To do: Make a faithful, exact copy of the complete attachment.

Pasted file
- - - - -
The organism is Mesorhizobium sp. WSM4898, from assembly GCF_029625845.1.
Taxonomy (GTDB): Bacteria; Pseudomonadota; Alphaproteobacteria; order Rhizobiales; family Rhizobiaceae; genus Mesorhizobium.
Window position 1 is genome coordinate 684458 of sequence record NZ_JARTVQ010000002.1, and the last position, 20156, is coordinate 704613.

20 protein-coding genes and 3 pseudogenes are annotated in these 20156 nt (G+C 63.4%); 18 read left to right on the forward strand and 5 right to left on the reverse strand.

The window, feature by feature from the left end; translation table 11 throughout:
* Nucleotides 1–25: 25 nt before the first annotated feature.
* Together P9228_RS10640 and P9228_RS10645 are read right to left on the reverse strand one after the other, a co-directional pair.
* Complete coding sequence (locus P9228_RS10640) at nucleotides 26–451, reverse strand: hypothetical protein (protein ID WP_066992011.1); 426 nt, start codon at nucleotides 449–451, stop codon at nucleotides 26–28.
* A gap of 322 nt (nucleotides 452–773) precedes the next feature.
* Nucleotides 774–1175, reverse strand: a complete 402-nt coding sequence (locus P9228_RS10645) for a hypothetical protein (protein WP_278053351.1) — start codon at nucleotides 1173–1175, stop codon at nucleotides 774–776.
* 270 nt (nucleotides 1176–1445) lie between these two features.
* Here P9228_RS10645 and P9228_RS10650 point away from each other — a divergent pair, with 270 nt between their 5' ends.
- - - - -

The organism is Mesorhizobium sp. WSM4898, from assembly GCF_029625845.1.
Taxonomy (GTDB): Bacteria; Pseudomonadota; Alphaproteobacteria; order Rhizobiales; family Rhizobiaceae; genus Mesorhizobium.
Window position 1 is genome coordinate 684458 of sequence record NZ_JARTVQ010000002.1, and the last position, 20156, is coordinate 704613.

20 protein-coding genes and 3 pseudogenes are annotated in these 20156 nt (G+C 63.4%); 18 read left to right on the forward strand and 5 right to left on the reverse strand.

The window, feature by feature from the left end; translation table 11 throughout:
* Nucleotides 1–25: 25 nt before the first annotated feature.
* Together P9228_RS10640 and P9228_RS10645 are read right to left on the reverse strand one after the other, a co-directional pair.
* Complete coding sequence (locus P9228_RS10640) at nucleotides 26–451, reverse strand: hypothetical protein (protein ID WP_066992011.1); 426 nt, start codon at nucleotides 449–451, stop codon at nucleotides 26–28.
* A gap of 322 nt (nucleotides 452–773) precedes the next feature.
* Nucleotides 774–1175, reverse strand: a complete 402-nt coding sequence (locus P9228_RS10645) for a hypothetical protein (protein WP_278053351.1) — start codon at nucleotides 1173–1175, stop codon at nucleotides 774–776.
* 270 nt (nucleotides 1176–1445) lie between these two features.
* Here P9228_RS10645 and P9228_RS10650 point away from each other — a divergent pair, with 270 nt between their 5' ends.